As the House and Senate continue their work to reauthorize the National Flood Insurance Program, the countdown to the program’s expiration continues as well.
On September 30, the Federal Emergency Management Administration loses its authorization to write new flood insurance policies or renew existing policies for its customers. That means homeowners could potentially find their most important asset unprotected, while homebuyers may find themselves unable to get a mortgage at all.
It’s a scenario that’s played out before. Federally regulated or insured lenders must require flood insurance for mortgages on properties where flood risks are high, meaning some of the most common mortgage options are off the table without it. But, in many of those same areas, private flood insurance is either hard to come by or non-existent. That means without the NFIP, homebuyers may simply find themselves out of luck.
When the NFIP expired in 2010, the National Association of Realtors® estimated that for every month without it, 40,000 home buying and selling transactions would suffer.
With this in mind, Congress is hard at work to reauthorize the program. The House Financial Services Committee recently announced significant breakthroughs on its legislation to reauthorize the program, winning support from NAR for their efforts, while the Senate Banking Committee recently unveiled draft legislation for mark up in the coming weeks.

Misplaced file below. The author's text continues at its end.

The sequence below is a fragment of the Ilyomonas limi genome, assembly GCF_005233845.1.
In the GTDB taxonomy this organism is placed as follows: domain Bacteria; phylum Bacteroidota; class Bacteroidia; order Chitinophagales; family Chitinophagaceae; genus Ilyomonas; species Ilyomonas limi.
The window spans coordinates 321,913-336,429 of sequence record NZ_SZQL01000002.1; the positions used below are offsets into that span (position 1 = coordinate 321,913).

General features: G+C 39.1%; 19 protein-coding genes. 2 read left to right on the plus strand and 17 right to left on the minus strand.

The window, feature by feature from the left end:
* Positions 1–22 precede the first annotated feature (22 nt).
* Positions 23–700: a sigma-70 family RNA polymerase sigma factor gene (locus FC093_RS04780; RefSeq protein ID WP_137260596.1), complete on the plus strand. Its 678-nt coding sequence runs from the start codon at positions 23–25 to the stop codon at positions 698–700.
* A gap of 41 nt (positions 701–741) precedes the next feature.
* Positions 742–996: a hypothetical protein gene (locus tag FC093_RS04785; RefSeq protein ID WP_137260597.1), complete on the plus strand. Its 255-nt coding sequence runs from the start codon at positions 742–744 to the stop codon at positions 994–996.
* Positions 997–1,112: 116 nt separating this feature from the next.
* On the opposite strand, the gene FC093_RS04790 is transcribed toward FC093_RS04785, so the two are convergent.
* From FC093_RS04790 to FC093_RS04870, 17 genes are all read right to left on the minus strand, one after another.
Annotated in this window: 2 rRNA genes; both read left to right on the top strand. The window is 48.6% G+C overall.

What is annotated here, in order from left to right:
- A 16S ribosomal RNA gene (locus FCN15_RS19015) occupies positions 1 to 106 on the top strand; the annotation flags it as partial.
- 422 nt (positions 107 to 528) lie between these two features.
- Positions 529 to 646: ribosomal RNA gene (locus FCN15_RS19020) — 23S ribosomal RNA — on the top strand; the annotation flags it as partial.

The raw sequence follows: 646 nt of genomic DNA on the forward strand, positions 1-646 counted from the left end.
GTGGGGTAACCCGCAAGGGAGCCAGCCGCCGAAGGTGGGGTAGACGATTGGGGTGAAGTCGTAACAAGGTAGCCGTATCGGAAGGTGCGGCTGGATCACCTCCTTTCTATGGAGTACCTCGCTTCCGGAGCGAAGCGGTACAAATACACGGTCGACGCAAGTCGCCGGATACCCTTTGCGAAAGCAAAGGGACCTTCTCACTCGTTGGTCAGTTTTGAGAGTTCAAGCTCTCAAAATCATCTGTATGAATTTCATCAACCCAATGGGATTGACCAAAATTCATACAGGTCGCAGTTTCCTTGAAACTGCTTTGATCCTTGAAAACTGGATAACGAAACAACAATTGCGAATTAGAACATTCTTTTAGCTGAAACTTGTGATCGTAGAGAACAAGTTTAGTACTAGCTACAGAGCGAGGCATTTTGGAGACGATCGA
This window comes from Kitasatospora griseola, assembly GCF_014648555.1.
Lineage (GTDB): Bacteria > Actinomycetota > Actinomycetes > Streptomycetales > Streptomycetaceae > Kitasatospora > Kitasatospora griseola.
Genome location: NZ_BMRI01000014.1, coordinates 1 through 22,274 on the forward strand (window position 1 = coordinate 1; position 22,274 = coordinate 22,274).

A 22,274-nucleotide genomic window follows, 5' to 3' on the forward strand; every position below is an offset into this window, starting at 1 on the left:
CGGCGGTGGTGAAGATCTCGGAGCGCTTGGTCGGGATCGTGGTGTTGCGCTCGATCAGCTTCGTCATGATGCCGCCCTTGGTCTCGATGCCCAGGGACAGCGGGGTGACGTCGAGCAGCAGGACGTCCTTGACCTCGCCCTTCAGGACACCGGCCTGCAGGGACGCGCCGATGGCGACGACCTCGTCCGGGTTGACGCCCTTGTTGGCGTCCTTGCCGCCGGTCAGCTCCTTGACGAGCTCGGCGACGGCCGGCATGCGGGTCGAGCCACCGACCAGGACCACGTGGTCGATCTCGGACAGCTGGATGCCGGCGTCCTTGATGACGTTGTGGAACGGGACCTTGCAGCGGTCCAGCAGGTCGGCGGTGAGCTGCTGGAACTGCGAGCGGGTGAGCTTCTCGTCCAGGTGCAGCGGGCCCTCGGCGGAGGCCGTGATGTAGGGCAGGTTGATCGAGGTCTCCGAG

NAR President William E. Brown, a second-generation Realtor® from Alamo, California and founder of Investment Properties, said House Financial Services Committee Chairman Jeb Hensarling (R-Texas) and Housing and Insurance Subcommittee Chairman Sean Duffy (R-Wis.) “deserve high praise for working with Realtors®” to strike a deal.
But with only two months to reauthorize the program, Realtors® remain concerned about what expiration means for their business, their clients, and homeownership. Brown encouraged lawmakers to continue work on legislation that would reauthorize the program.
“The September 30 reauthorization deadline still looms in front of us, and Realtors® are eager to see this legislation progress quickly,” said Brown. “Leaders on both sides of the aisle are well aware that this issue touches 22,000 communities – in every state, both coastal and inland. We’re grateful for the committee’s support and look forward to their continued efforts on behalf of homeowners.”